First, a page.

However, I'm currently reading Timothy Keller's Jesus the King as part of my study.  In it, Keller talks about the need to go deeper in a relationship with Jesus past the "I wants" and the attempts to carve out or preserve what we believe our identity should be instead of building it on Jesus.  Doing that and letting Jesus go as deep as He needs to in order to be our foundation is risky and painful.  Keller illustrates this with the chapters of C.S. Lewis' Voyage of the Dawn Treader where Eustace has been turned into a dragon by his own greed and thoughts.

Just when Eustace thinks there is no hope left, Aslan appears, tells him to undress and jump in a pool of water.  Eustace figures out "undress" means to shed his dragon skin and starts trying to do so layer by layer.  But as much as he gnaws and tears, each shed layer only reveals another layer underneath.

It's at this point Aslan tells Eustace that "you're going to have to let me go deeper" (i.e. use his claws to divest Eustace of his dragon hide).  Eustace is afraid because, hey, claws! (and remember Aslan is not a tame lion, either).  But he agrees.  In describing it, Eustace says, "The very first tear he made was so deep that I thought it had gone right into my heart.  And when he began pulling the skin off, it hurt worse than anything I've ever felt."  Soon, though, the skin is off, dark and ugly-looking and piled to the side.  Eustace is thrown in the pool and realizes he is a boy again.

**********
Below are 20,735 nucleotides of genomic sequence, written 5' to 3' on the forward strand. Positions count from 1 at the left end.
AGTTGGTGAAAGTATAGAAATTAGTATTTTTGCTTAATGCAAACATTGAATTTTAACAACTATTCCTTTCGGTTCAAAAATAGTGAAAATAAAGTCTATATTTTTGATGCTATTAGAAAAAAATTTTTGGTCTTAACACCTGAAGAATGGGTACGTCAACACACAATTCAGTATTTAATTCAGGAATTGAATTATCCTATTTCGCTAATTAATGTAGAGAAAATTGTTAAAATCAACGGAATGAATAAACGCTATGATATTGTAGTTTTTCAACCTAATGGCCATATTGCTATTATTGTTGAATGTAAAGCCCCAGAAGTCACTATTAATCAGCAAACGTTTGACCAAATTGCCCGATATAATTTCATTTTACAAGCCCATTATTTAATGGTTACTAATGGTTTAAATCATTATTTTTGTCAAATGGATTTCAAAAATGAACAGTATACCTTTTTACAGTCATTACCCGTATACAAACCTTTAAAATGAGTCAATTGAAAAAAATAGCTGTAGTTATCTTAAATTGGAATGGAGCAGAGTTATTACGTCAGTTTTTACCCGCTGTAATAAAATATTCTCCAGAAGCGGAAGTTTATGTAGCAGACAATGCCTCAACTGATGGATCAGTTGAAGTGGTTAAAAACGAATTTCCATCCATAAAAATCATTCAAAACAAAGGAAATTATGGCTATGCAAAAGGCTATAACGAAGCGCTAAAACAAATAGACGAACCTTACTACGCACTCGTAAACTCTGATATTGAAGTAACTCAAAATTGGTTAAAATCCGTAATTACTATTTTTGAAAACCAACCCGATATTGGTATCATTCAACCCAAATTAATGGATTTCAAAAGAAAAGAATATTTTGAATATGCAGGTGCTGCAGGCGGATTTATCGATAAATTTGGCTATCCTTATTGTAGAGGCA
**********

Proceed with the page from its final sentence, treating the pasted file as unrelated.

Keller's point is that Eustace tried to do it little by little and could never have succeeded on his own.  He desperately wanted to be a boy again but tried to do it just by taking Aslan's instruction as a suggestion and never asking him how to get the dragon hide off.  It was only when he let Aslan take over that the change, the transformation, occurred.  We have to - I have to - let Jesus "use his claws", as Keller puts it, and reconfigure the main thing my heart wants.  The SU remaining sober is one of my most heartfelt wishes but as has been shown time and again, MY attempts to grant MY wish have ended in failure.  I have to let Jesus act as Savior and know that even though He can grant me what I want with a snap of his fingers, I need to let Him go deeper, let him deal with and remove/change the anger and fear that threads through my relationship with the Spousal Unit.  Forgive and be forgiven.  That's the only way either of us will ever receive true healing.